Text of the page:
Background. An outbreak of a novel coronavirus in China in late 2019 has resulted in a global pandemic. The virus (SARS-CoV-2) causes a severe acute respiratory syndrome and had been responsible for >14 000 deaths in South Africa (SA) at the time of writing, 30 August 2020. Autopsies in our setting have not been prioritised owing to the infective risks for staff, resulting in a lack of information on the histopathology of the disease in the SA setting. Postmortem biopsies are relatively quick and easy to perform and reduce the infective risk posed by full autopsies. Objectives. To determine whether postmortem biopsies of lung tissue could be used to determine cause of death in lieu of full autopsies in patients dying from COVID-19. Methods. We performed postmortem biopsies of lung tissue on 4 patients with SARS-CoV-2 confirmed by reverse transcriptase polymerase chain reaction who died in the Tygerberg Hospital (Cape Town, SA) intensive care unit (ICU) in June - July 2020, in order to determine their cause of death. The biopsies were performed in the ICU with the necessary personal protective equipment within 2 hours after death. Clinical information was obtained from the hospital records and the histopathology was reviewed by two consultant histopathologists. Microbiology and electron microscopy were also performed on this tissue. Results. All 4 patients were aged >50 years and had multiple comorbidities. Pulmonary pathology was present in only 3 cases, and the findings were surprisingly heterogeneous. One case demonstrated several findings including diffuse alveolar damage, extensive fibrin thrombi in pulmonary arteries with pulmonary infarction, organising pneumonia and bronchopneumonia. Other findings included type 2 pneumocyte hyperplasia, intra-alveolar macrophages and squamous metaplasia. An organising pneumonia was present in 2 other cases, although these findings were not deemed to be severe enough to be the cause of death. Fibrin thrombi were present in pulmonary arteries of 3 cases. One case showed no significant acute pulmonary pathology. The cause of death could only be determined in 1 case. Conclusions. The pulmonary findings we observed are in keeping with those described in the international literature. However, the pathology was surprisingly heterogeneous between cases, and was only deemed severe enough to be the cause of death in 1 of 4 cases. While lung-targeted, standardised postmortem biopsies may be safe, easy to perform and provide useful insights into the disease, they are not suitable to replace full autopsies in determining cause of death.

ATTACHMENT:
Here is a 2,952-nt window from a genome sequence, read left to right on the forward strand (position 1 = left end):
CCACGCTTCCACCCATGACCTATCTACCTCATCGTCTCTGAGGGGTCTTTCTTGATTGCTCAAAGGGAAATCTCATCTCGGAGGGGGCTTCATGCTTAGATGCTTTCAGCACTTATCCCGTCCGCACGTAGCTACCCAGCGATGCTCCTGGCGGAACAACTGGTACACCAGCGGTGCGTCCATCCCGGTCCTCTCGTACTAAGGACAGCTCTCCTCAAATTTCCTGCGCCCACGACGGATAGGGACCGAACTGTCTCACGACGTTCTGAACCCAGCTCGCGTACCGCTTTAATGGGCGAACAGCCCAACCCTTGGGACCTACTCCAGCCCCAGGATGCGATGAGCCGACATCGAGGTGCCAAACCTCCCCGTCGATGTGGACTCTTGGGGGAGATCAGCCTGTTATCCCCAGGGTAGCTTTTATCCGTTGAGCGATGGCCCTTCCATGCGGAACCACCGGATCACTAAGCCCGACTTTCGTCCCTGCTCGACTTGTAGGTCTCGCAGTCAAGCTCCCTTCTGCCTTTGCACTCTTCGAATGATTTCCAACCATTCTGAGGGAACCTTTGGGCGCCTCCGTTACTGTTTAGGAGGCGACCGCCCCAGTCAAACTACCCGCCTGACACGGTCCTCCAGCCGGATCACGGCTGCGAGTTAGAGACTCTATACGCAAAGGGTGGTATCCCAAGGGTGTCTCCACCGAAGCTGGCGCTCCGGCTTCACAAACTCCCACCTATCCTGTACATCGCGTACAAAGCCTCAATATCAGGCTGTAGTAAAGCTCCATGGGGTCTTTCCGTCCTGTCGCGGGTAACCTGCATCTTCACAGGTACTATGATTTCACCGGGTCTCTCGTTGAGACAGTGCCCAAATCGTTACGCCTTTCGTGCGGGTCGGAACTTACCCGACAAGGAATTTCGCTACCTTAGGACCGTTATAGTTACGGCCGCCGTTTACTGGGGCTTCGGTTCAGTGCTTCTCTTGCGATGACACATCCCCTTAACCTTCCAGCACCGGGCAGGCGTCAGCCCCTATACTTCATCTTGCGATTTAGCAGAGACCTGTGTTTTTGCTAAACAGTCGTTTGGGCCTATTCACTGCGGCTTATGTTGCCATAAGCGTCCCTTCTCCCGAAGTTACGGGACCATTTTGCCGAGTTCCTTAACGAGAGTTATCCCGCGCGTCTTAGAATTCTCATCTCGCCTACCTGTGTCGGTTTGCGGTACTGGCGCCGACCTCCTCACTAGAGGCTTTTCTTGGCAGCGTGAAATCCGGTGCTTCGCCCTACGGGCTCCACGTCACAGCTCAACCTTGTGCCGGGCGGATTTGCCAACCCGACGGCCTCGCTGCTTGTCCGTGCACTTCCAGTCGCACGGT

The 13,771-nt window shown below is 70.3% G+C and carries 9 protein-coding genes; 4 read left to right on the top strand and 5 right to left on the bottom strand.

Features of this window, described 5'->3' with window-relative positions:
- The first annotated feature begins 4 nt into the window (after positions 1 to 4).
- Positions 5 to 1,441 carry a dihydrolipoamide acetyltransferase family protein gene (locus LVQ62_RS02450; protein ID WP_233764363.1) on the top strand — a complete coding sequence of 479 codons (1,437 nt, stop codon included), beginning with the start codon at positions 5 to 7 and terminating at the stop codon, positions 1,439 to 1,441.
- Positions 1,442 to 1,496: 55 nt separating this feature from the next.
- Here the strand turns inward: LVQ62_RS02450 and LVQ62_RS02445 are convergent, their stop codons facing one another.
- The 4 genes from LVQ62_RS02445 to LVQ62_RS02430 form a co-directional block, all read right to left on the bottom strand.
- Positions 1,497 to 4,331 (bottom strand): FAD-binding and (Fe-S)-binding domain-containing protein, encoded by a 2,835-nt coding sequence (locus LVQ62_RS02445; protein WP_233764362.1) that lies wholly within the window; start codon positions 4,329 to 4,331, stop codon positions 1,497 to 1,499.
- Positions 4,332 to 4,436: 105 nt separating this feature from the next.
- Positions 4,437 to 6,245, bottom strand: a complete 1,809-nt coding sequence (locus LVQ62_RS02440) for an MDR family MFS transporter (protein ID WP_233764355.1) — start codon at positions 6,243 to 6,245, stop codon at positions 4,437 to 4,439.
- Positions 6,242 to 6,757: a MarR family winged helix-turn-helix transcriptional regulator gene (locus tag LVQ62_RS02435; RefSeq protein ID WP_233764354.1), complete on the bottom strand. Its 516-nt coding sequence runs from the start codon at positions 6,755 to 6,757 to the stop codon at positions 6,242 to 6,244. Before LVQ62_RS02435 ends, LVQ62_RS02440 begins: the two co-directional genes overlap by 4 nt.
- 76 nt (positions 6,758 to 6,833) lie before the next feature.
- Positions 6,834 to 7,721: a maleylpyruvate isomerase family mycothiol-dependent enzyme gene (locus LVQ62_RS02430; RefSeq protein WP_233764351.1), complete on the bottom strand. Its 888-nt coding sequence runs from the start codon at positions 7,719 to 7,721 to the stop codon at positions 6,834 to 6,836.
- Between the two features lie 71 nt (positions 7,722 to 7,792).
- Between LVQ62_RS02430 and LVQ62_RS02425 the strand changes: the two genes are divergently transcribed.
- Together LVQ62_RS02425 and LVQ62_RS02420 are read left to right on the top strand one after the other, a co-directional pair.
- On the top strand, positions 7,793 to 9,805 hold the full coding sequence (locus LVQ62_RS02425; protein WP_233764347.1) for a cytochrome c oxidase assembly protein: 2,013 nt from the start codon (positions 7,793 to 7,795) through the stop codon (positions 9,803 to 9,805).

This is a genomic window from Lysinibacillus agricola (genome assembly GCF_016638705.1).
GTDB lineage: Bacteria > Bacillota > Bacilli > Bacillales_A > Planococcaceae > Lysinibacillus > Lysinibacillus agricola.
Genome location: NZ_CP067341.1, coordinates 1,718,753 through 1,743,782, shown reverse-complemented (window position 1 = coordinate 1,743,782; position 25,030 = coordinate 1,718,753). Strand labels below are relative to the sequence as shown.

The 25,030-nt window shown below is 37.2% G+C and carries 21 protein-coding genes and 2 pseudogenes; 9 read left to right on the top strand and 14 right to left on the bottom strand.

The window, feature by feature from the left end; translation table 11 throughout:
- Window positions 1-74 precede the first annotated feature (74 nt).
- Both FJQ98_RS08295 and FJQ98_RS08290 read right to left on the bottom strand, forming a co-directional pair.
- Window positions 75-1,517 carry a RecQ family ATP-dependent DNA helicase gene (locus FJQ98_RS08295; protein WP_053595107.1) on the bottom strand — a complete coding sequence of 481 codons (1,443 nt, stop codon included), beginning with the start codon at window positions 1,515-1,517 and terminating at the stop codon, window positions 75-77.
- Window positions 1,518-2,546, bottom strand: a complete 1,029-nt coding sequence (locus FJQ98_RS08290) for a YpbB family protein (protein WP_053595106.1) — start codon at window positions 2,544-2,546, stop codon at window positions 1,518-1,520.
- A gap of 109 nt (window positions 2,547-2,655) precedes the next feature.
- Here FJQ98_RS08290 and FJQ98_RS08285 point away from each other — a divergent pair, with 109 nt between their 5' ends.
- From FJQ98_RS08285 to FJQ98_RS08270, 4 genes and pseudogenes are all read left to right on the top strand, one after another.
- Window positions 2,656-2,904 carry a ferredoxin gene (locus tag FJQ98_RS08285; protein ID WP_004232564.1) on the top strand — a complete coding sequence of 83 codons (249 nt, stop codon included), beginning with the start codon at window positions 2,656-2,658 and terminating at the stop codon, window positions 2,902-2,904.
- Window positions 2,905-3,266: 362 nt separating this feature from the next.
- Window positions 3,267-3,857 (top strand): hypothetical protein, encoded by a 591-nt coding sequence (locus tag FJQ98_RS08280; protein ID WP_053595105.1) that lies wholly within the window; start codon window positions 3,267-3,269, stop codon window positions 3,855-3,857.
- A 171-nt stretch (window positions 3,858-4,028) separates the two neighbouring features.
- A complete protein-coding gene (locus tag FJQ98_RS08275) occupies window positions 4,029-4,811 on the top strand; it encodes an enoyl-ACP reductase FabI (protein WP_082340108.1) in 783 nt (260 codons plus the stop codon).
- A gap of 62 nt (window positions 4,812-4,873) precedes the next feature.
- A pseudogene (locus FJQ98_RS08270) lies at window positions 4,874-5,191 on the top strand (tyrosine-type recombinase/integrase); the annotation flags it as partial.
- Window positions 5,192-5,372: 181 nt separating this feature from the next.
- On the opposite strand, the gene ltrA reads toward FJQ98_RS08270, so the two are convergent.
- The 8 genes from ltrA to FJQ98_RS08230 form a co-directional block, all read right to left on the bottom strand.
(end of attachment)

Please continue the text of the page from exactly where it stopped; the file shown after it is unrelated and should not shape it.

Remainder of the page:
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    The initial impact of the COVID-19 pandemic on the diagnosis of new cancers at a large pathology laboratory in the public health sector, Western Cape Province, South Africa
    (Health & Medical Publishing Group, 2021) Van Wyk, A. C.; De Jager, L. J.; Razack, R.; Van Wyk, S. S.; Kleinhans, W.; Simonds, H. M.; Schubert, P. T.